Forest City students to get free use of laptops

BY REBEKAH BROWN

Times-Shamrock Writer

Technology has been embraced by the Forest City Regional School District, which will outfit every high school student and teacher with a laptop this fall.

The new initiative will level the playing field for students and increase their ability to compete after graduation, according to Superintendent John Kopicki.

“The school board has been pretty proactive with staying current with technology,” he said. “This just seemed like a natural progression to help our students have all the tools they need to compete in their world.”

The world that current high school students are growing up in is different from the world he learned in, he acknowledged.

“I was educated at a different time,” he said. “Technology has really changed the way we communicate in the world today.”

The investment, which will cost $40,000 each year, took much consideration, school board President Mary Emmett explained.

“It was pretty well thought out,” she said, adding that administrators had visited several other districts to see how laptops affected instruction. “It’s been months and months and months of researching.”

Students will be able to take laptops home but will be required to turn them in before the end of the school year. The laptops will also be distributed to one grade level at a time so administrators can work out any issues that arise.

“I’m sure there will be bugs that have to be worked out,” Emmett said of the new initiative. “It’s something we’re really excited about. This really gives every student the opportunity to do the assignments that they normally might not have been able to do.”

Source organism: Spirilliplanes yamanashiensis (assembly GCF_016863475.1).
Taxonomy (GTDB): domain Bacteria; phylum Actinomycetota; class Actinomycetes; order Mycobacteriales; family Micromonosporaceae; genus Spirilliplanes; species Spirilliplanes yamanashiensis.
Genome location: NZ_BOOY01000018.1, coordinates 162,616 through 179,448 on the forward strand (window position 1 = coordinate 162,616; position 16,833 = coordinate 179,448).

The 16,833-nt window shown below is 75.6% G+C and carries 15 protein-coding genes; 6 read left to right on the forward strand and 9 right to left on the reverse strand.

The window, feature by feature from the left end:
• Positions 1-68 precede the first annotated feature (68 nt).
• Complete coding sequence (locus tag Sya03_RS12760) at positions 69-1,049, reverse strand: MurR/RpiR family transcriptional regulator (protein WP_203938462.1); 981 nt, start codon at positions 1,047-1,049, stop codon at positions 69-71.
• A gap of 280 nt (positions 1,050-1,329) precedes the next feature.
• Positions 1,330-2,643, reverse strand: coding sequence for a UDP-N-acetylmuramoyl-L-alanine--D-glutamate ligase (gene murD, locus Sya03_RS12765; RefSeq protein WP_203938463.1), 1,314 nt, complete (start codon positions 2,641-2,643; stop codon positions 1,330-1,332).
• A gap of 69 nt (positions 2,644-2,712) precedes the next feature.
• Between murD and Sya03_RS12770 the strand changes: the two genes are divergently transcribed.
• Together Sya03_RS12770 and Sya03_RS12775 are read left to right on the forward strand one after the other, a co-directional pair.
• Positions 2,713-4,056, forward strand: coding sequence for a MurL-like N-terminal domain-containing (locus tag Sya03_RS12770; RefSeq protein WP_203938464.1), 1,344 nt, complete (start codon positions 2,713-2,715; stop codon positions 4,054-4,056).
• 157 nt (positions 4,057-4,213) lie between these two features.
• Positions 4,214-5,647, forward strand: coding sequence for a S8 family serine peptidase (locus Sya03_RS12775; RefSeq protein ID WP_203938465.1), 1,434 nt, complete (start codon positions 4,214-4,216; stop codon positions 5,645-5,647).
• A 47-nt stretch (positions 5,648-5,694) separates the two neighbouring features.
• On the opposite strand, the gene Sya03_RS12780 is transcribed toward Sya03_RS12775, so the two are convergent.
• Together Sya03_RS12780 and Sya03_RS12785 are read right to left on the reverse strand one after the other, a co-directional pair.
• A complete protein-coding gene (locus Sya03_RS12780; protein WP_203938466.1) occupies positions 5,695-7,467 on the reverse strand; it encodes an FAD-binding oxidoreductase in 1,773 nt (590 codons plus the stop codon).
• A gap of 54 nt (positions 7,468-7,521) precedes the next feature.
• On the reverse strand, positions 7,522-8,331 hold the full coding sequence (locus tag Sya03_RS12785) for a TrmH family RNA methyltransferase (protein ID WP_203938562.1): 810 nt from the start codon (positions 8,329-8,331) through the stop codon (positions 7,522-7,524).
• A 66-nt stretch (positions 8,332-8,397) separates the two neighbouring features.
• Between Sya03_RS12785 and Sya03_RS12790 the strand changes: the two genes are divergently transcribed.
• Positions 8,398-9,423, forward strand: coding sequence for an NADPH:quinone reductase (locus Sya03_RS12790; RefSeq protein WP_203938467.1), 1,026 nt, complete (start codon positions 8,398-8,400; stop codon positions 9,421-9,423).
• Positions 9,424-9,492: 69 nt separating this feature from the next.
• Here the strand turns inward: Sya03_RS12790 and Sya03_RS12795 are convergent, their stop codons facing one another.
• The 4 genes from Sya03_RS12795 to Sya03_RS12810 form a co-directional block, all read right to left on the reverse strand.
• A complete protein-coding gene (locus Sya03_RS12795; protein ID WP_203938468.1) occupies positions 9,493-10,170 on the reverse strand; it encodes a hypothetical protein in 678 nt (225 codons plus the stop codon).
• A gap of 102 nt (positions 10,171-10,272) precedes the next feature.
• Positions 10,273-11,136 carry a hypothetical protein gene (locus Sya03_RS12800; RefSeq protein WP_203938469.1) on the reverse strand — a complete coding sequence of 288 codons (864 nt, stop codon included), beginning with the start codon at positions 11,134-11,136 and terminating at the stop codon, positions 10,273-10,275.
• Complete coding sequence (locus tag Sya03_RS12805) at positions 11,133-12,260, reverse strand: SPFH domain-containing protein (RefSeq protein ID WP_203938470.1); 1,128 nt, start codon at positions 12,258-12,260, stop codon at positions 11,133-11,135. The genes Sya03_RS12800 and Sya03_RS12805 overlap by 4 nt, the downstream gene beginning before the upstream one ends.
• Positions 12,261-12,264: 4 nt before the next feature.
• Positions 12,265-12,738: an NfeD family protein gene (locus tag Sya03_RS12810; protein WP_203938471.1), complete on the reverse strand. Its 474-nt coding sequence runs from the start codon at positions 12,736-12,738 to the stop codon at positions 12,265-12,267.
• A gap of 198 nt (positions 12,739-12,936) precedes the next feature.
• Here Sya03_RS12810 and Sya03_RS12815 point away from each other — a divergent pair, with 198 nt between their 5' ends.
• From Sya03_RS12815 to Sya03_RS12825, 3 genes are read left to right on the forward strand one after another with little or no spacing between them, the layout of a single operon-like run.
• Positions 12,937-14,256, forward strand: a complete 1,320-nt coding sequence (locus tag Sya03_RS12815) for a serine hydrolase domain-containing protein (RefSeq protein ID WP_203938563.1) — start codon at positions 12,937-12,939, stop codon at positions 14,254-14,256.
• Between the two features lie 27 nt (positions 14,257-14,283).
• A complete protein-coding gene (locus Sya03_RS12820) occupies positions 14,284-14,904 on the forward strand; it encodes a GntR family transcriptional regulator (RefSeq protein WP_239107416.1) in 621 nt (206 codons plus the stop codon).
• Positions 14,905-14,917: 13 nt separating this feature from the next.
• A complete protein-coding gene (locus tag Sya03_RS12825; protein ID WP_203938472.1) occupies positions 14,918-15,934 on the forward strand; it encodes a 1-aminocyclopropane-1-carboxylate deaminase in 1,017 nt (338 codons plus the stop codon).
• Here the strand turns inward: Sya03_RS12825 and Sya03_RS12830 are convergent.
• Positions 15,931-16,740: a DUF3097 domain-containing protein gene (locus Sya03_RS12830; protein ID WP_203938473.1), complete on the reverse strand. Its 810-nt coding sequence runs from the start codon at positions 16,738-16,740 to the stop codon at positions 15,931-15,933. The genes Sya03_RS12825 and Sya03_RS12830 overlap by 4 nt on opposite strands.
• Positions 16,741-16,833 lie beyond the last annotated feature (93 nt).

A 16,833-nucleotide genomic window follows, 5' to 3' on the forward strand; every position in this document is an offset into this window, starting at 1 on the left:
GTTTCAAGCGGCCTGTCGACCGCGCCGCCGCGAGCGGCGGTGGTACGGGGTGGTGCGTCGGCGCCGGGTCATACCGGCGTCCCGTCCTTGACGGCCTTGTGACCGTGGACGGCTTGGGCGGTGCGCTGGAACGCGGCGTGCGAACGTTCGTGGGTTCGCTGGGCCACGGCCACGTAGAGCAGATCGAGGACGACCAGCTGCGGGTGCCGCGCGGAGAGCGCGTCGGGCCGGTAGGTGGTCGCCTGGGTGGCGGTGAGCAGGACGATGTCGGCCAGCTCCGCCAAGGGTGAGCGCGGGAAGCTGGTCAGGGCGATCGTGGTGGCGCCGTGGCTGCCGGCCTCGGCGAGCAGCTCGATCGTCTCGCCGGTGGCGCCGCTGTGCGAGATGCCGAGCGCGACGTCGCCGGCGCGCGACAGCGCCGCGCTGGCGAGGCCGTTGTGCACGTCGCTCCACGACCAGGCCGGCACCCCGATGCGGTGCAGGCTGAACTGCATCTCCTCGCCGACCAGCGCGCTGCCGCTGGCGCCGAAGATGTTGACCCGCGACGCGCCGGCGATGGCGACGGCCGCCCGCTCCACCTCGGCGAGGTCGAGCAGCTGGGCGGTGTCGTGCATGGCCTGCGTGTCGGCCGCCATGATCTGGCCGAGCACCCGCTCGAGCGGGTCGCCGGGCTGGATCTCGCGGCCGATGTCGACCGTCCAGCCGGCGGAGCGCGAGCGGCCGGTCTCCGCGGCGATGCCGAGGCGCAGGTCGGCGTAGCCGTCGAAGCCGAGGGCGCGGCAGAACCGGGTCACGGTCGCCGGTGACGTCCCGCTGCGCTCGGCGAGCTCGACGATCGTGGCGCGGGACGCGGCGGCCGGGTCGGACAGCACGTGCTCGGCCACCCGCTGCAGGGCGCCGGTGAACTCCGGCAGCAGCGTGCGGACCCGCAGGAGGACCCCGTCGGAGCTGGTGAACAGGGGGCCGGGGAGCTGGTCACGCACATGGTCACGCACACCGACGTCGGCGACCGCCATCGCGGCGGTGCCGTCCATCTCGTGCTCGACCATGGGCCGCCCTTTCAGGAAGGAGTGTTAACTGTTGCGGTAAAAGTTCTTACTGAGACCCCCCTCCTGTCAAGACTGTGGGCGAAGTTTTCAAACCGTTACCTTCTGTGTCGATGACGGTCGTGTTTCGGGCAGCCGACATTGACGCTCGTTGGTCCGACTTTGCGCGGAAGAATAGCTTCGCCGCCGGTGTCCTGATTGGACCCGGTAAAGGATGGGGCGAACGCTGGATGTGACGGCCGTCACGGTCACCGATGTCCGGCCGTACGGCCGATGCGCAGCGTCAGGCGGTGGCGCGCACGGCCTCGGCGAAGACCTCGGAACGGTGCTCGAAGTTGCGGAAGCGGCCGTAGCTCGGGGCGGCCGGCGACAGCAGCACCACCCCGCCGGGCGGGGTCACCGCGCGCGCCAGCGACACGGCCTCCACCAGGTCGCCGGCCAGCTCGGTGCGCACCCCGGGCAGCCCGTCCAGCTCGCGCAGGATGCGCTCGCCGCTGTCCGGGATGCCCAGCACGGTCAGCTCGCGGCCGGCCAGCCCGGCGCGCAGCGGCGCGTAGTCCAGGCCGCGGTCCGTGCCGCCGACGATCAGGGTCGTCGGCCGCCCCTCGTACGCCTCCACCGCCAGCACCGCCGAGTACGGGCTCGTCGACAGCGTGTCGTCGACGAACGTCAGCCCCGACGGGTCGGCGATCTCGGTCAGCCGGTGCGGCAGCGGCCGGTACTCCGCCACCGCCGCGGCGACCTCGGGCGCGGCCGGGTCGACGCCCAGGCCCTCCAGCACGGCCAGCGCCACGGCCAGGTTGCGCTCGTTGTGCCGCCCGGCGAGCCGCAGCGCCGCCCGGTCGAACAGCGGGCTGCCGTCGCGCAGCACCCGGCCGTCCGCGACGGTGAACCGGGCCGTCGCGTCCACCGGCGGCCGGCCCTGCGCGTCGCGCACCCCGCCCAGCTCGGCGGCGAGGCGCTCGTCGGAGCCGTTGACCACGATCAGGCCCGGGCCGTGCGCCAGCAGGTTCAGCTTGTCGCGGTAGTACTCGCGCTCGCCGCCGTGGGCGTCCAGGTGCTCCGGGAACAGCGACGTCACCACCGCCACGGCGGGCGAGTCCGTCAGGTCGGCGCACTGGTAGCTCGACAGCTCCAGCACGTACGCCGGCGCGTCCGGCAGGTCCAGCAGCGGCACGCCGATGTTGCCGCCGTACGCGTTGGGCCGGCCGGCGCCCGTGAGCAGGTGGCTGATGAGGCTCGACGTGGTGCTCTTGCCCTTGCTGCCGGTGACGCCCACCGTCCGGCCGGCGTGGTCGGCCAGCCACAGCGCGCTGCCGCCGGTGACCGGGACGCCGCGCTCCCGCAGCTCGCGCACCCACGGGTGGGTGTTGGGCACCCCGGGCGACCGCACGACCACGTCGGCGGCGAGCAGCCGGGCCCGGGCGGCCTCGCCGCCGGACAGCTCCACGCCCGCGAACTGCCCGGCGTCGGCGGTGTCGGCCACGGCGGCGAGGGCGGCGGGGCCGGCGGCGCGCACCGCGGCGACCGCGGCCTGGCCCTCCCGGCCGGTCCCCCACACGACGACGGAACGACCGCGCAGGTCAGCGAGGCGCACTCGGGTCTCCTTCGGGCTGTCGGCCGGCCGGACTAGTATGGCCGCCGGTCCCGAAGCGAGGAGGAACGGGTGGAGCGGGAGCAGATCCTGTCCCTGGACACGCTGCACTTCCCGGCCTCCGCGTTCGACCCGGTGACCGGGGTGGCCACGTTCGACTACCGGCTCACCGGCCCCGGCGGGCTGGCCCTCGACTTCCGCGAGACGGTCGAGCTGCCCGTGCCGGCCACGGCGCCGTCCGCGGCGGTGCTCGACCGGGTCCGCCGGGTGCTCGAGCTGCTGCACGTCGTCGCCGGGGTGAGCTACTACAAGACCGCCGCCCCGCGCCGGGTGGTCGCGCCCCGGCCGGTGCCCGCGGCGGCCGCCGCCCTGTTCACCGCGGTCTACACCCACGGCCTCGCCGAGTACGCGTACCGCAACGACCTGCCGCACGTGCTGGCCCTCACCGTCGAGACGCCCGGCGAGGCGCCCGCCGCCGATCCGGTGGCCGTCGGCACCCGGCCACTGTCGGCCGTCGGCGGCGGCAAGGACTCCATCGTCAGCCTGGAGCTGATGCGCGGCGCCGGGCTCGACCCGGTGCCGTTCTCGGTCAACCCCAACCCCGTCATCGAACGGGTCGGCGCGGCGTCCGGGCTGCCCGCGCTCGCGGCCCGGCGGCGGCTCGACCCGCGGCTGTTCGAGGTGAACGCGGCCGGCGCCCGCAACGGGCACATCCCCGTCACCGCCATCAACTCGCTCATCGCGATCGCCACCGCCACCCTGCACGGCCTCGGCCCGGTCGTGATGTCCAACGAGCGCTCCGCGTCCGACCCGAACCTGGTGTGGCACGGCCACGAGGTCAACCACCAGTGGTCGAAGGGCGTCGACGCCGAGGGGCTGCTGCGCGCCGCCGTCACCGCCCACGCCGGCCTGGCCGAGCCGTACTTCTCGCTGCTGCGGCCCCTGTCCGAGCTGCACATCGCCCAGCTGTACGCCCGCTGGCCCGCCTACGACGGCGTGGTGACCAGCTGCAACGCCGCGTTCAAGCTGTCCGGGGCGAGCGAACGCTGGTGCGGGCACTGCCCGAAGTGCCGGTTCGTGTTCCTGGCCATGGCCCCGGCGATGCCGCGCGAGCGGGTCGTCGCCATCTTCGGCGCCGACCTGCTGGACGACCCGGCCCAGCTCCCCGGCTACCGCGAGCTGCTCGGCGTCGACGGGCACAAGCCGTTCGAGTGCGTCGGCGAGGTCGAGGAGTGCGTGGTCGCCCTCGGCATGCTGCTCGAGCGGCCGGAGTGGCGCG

Kopicki agreed that the laptops would have a positive impact on students in and out of school.

“It won’t replace the teacher, but it’s going to enhance the instruction,” he said. “It’s going to make the educational environment that much stronger.”

Eventually, Kopicki would like the laptops to help create a more paperless environment with the possibility of putting textbooks online.

The 315 Lenovo laptops will be leased for four years, with an option to purchase afterward, he explained.

The annual $40,000 cost will be reflected in the district’s technology budget. The 2012-13 budget did reflect an increase in taxes, but Kopicki said the increase was minimal.

“Any increase is harsh, but it was not an astronomical increase,” he said. “We were very careful to make sure we balanced our budget.”

The 1.05-mill increase will result in an increase of about $30 for the average household, according to business manager Kathleen Seifried. A mill is a $1 tax on every $1,000 of assessed property value.

The district also eliminated two teaching positions through attrition, but Kopicki said more efficient use of personnel will counter that loss.